Sunday, November 24, 2013

Tips for buying great green personal care products by Dr Desai,


Tips for buying great green personal care products by Dr Desai,

Are all products labeled “green” or “eco-friendly” or “natural” equal?  This is a rhetorical question, of course!  In trying to source your favorite natural personal care products, I would recommend that you examine your favorite personal care product using the following criteria:

Sourcing:  Is the source of the raw materials and ingredients clear to you?  Is it plant based, or synthetic?  Even if the source is plant based, are the ingredients undergoing significant processing or substantial chemical modifications? Is the source domestic or foreign?  If foreign, are the cultivators of the plant based ingredients being adequately compensated, and is your manufacturer adhering or pledging to Fair Trade Practices.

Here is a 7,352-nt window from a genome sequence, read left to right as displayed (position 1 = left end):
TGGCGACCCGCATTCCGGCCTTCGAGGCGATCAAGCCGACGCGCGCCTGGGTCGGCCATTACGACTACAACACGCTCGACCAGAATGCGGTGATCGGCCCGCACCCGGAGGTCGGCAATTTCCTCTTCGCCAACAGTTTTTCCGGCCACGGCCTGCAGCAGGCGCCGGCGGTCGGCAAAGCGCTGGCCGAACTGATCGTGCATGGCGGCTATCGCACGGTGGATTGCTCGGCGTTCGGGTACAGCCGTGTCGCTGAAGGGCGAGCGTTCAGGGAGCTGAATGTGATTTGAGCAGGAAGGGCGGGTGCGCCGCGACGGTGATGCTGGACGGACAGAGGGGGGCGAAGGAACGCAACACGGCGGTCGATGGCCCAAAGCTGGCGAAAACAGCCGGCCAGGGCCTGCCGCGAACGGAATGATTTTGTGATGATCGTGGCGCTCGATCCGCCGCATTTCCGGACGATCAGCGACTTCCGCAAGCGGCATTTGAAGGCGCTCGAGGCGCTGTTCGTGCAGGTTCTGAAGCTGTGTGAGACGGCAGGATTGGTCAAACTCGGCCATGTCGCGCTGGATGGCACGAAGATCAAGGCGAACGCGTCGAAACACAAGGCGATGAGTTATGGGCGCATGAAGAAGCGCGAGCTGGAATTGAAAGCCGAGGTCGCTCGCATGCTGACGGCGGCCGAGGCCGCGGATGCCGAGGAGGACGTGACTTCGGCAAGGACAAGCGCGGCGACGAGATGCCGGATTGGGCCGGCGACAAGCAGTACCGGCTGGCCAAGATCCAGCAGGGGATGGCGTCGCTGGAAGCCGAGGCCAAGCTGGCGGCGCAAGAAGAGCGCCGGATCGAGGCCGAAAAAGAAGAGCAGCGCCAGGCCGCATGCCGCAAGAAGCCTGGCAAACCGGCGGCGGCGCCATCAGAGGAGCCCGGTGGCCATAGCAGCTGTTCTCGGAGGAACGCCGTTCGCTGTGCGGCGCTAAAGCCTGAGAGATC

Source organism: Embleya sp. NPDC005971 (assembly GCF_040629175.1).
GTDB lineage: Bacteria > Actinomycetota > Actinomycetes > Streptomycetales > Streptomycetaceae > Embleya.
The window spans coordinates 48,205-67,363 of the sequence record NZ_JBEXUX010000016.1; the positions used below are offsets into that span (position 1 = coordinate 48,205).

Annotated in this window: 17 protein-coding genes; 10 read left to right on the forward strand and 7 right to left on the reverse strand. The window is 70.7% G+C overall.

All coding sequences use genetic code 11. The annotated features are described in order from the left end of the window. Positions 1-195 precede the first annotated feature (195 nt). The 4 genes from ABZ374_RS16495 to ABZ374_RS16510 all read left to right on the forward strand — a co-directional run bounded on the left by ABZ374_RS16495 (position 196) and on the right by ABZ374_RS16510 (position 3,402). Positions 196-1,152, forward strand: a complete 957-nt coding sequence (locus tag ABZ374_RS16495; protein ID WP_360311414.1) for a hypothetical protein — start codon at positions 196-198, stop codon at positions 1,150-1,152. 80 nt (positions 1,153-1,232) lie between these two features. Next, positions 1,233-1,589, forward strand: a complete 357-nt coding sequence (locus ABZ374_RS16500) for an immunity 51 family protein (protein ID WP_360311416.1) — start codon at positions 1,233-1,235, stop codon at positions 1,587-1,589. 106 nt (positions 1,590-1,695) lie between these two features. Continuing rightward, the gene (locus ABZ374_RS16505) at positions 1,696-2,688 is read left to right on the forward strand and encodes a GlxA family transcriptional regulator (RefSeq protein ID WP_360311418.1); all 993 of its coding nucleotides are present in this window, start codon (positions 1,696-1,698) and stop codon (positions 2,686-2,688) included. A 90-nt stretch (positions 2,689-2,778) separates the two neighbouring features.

Environmental impact:  Just because the ingredients are plant based, or natural doesn’t mean that there is no environmental impact.  For example, do you know if the trees or plants that provide the source ingredients for your personal care product, are being grown or cultivated with renewal agricultural practices?  And don’t forget the packaging materials that your favorite personal care product comes in as well?  Is the packaging made from renewal resources and can it be reused or recycled?